Eating behavior during dexamethasone treatment in children with acute lymphoblastic leukemia

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Background and aim

Large prospective studies on dexamethasone-induced changes in eating behavior, energy, and nutrient intake are lacking in pediatric acute lymphoblastic leukemia (ALL). We prospectively studied eating behavior, energy, nutrient intake, and the effect on leptin and adiponectin levels during dexamethasone administration in children with ALL.


Parents of patients with ALL (3–16 years) completed a dietary diary for their child during 4 days of dexamethasone (6 mg/m2) administration. Energy intake and nutrient intake (energy percentage = E%) were assessed and compared with the recommended intake. The Dutch Eating Behavior Questionnaire for Children was completed before start and after 4 days of dexamethasone administration by patients of 7–12 years of age. Fasting leptin and adiponectin levels were also measured before start and after 4 days of dexamethasone administration.


Energy intake per day(kcal) (N = 44) increased significantly during dexamethasone (median day 1: 1,103 (717–1,572) versus day 4: 1,482 (1,176–1,822), P < 0.01), including an increase in total protein, fat, saturated fat, carbohydrate, and sodium intake. Intake of saturated fat (median day 4: 12 E%) and salt (median day 4: 1.9 g/day) exceeded the healthy range for age and gender. With respect to eating behavior, dexamethasone significantly decreased restrained eating (P = 0.04). Leptin levels as well as adiponectin levels increased significantly during the dexamethasone course.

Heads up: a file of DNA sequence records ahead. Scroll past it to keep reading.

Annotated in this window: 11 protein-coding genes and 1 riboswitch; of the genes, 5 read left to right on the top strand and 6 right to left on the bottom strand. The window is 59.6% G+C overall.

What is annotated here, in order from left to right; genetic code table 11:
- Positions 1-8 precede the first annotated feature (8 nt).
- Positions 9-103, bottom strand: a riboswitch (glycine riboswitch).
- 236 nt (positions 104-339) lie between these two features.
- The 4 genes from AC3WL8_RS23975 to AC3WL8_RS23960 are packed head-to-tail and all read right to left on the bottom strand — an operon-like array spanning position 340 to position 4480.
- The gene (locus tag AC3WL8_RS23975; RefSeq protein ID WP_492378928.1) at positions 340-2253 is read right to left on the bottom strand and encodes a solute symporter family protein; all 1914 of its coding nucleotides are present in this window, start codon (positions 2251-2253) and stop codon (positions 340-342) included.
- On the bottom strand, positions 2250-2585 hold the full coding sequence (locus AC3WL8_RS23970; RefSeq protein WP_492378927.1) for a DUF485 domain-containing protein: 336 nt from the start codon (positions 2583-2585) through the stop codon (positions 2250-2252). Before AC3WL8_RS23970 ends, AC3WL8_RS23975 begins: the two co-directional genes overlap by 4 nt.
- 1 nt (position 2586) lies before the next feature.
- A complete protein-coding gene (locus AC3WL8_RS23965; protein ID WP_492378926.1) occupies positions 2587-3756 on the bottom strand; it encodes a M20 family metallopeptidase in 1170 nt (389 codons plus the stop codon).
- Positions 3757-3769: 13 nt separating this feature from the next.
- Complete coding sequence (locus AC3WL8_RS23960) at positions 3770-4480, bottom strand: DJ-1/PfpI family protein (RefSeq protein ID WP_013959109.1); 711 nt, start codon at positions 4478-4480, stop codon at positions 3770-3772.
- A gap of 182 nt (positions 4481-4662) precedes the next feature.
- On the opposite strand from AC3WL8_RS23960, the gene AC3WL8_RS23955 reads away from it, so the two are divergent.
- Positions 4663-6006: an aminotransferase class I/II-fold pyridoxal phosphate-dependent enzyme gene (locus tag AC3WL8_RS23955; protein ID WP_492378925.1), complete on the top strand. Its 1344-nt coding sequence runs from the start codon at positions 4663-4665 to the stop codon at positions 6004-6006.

Four days of dexamethasone treatment significantly increased energy intake, including excessive saturated fat and salt intake, and changed eating behavior in children with ALL. Nutritional and behavioral interventions during dexamethasone treatment are recommended to stimulate a healthy lifestyle.

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